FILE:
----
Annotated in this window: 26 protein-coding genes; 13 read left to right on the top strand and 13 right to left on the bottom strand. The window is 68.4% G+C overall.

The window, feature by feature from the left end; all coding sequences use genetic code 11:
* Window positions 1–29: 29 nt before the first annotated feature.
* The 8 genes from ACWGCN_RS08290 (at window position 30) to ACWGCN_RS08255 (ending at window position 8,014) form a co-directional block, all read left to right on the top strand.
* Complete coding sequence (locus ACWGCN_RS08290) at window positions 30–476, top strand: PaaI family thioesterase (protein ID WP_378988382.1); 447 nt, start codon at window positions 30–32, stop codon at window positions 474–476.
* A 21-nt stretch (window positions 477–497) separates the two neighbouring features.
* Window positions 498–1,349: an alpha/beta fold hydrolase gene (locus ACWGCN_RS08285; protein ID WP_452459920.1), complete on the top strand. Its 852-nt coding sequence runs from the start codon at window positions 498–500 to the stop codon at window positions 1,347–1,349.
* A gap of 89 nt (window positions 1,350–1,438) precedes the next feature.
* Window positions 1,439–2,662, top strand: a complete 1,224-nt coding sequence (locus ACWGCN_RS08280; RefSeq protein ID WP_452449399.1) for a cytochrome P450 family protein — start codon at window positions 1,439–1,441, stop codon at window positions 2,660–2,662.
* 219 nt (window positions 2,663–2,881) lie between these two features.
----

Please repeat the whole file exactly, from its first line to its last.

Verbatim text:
Annotated in this window: 26 protein-coding genes; 13 read left to right on the top strand and 13 right to left on the bottom strand. The window is 68.4% G+C overall.

The window, feature by feature from the left end; all coding sequences use genetic code 11:
* Window positions 1–29: 29 nt before the first annotated feature.
* The 8 genes from ACWGCN_RS08290 (at window position 30) to ACWGCN_RS08255 (ending at window position 8,014) form a co-directional block, all read left to right on the top strand.
* Complete coding sequence (locus ACWGCN_RS08290) at window positions 30–476, top strand: PaaI family thioesterase (protein ID WP_378988382.1); 447 nt, start codon at window positions 30–32, stop codon at window positions 474–476.
* A 21-nt stretch (window positions 477–497) separates the two neighbouring features.
* Window positions 498–1,349: an alpha/beta fold hydrolase gene (locus ACWGCN_RS08285; protein ID WP_452459920.1), complete on the top strand. Its 852-nt coding sequence runs from the start codon at window positions 498–500 to the stop codon at window positions 1,347–1,349.
* A gap of 89 nt (window positions 1,350–1,438) precedes the next feature.
* Window positions 1,439–2,662, top strand: a complete 1,224-nt coding sequence (locus ACWGCN_RS08280; RefSeq protein ID WP_452449399.1) for a cytochrome P450 family protein — start codon at window positions 1,439–1,441, stop codon at window positions 2,660–2,662.
* 219 nt (window positions 2,663–2,881) lie between these two features.